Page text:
Newspaper article The Florida Times Union

Acclaimed Artist Displays His Vision of Florida's Landscape; Many of Clyde Butcher's Photographs Were Taken in Northeast Florida

Newspaper article The Florida Times Union

Acclaimed Artist Displays His Vision of Florida's Landscape; Many of Clyde Butcher's Photographs Were Taken in Northeast Florida

Article excerpt

Byline: terry brown

With a focus on Florida for more than 35 years, Clyde Butcher has traipsed through swamps, prairies and waterways, forever capturing the beauty of the state's landscape.

Working with large-format cameras, the artist has garnered a worldwide audience with his black and white photography. On Thursday, Butcher will open an exhibit of his photography at the Guana Tolomato Matanzas Reserve Education Center in Ponte Vedra Beach. It will include the award-winning documentary, Living Waters: Aquatic Preserves of Florida, which chronicles the making of the series of photographs from around the state.

Butcher is considered one of the most noted black and white landscape photographers of the day, occupying the same photographic circles as Ansel Adams and Edward Weston.

"Obviously Clyde Butcher has been a tremendous supporter of aquatic preserves in Florida," said Ken Berk, director of the GTM Reserve. "It is certainly an honor to have an artist of his caliber, experience and expertise on display here at the Education Center."

Because large-format cameras capture elaborate detail, Butcher is able to print his photographs in a very large scale, with matted pictures up to almost 6 feet.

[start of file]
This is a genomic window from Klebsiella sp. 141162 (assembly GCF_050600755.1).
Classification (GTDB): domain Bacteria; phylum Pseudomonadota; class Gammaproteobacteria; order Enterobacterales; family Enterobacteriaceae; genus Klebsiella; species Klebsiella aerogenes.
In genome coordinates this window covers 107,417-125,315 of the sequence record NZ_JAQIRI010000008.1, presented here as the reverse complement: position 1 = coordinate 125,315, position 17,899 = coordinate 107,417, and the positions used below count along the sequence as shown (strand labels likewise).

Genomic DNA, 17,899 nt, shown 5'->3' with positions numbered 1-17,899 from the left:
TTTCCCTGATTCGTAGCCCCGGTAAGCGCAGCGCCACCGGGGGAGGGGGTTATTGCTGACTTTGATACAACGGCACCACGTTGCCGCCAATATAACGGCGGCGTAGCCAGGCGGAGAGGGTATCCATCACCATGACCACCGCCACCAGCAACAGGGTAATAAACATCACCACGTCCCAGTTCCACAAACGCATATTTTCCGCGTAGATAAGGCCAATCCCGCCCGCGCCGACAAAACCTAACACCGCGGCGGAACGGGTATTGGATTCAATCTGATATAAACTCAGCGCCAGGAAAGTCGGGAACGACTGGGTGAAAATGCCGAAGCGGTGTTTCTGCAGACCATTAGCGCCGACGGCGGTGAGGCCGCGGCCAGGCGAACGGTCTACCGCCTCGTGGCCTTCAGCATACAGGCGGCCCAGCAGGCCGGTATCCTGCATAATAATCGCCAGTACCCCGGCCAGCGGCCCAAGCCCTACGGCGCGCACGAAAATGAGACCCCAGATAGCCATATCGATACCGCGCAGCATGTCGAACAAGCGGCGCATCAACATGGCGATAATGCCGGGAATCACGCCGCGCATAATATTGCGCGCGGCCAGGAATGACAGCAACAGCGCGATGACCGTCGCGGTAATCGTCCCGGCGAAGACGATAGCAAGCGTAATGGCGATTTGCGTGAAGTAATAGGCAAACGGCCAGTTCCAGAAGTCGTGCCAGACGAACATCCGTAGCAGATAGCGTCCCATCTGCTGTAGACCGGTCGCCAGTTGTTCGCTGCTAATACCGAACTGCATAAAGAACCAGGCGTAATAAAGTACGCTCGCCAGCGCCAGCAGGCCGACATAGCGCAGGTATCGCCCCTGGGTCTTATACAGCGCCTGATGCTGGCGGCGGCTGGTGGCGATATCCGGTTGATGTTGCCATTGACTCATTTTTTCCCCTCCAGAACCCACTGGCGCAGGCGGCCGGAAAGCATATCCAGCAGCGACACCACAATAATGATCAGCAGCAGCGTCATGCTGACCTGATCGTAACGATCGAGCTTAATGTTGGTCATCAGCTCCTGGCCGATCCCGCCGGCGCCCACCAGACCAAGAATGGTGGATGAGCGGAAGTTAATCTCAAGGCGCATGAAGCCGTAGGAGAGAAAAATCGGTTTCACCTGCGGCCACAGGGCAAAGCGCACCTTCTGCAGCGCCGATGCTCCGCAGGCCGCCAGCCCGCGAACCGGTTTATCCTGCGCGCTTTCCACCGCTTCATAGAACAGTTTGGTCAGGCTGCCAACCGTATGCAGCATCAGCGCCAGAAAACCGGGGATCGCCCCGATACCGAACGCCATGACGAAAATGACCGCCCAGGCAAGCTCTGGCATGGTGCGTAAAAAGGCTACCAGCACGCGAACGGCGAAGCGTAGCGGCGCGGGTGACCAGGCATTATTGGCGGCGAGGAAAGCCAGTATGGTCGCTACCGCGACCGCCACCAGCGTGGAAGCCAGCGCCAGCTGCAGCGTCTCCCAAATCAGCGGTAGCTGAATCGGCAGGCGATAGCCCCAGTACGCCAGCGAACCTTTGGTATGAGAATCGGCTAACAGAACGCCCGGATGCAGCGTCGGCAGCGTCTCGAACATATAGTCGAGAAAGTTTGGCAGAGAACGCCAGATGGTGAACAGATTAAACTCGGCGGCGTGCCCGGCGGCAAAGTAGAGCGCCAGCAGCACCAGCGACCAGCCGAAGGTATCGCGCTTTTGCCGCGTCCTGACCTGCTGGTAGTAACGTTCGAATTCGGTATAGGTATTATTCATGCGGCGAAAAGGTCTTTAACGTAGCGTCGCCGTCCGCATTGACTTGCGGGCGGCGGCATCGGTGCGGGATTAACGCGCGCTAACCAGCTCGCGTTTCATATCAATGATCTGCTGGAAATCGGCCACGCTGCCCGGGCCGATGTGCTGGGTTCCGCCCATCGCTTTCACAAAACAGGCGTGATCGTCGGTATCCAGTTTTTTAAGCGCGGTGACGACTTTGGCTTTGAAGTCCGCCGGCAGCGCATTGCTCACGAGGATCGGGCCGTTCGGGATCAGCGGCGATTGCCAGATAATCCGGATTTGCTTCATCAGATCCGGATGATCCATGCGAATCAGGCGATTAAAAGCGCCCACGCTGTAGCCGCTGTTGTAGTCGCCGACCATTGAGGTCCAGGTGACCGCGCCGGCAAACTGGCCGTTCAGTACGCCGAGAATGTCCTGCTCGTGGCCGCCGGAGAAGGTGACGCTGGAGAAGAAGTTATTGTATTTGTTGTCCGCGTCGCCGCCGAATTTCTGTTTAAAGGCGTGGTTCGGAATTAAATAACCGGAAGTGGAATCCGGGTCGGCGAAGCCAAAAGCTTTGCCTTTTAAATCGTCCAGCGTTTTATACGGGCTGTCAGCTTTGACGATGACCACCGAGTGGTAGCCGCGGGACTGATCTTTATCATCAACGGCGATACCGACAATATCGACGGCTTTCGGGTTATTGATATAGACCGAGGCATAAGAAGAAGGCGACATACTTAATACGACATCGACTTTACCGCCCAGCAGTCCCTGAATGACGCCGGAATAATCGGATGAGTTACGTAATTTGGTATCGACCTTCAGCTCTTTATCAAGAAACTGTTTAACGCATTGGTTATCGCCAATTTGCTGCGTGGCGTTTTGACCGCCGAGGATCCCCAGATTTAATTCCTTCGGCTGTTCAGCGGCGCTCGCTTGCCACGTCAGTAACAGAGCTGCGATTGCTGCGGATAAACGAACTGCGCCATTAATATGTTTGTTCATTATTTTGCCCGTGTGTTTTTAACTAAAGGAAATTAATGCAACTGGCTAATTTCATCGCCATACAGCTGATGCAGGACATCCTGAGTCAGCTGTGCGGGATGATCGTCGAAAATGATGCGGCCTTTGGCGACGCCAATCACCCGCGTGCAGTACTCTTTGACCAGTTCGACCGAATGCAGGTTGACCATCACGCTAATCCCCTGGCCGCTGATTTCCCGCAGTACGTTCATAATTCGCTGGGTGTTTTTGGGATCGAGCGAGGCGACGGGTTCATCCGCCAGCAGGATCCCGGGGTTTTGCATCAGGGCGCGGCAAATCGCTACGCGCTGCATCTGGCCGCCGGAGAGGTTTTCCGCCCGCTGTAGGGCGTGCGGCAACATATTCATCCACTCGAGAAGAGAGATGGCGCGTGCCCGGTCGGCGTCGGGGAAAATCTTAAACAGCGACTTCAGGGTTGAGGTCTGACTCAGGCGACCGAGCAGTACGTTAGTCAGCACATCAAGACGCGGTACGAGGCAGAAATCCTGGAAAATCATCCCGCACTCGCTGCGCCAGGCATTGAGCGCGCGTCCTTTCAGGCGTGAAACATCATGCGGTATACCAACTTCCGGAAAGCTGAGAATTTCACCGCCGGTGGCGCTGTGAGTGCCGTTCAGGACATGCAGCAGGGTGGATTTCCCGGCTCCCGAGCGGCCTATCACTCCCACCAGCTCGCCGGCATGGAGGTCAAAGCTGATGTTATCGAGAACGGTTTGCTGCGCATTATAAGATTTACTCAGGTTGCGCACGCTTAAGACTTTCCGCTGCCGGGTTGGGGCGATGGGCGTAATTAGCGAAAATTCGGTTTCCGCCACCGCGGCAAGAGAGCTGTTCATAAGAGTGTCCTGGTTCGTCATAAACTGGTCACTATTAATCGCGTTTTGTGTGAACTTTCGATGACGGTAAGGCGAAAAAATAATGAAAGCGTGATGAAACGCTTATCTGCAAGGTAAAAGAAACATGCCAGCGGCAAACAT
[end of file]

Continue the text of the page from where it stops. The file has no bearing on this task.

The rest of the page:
"I really study the scene I am photographing so I get a real sense of the landscape, and a feel for all that is going on," Butcher said by phone from his Big Cypress Studio in Ochopee, located in the Everglades. "I hope I am able to draw the person viewing a photograph into the scene.

"My main goal is education. If people enjoy my work and it inspires them to explore and help preserve Florida, then hopefully I've accomplished something."

The accompanying documentary shows the bearded, burly man standing sometimes waste deep in water to get his images. The film takes viewers into some of the state's most pristine aquatic preserves.

Butcher is a native of Newport Beach, Calif., who made his way to Florida via an interest in sailing and from images he had seen on television.

"I didn't have any idea what Florida was about," Butcher said. "I watched television shows that were done in Florida like Flipper and Sea Hunt and heard about some good sailing, and that is how I got here. …

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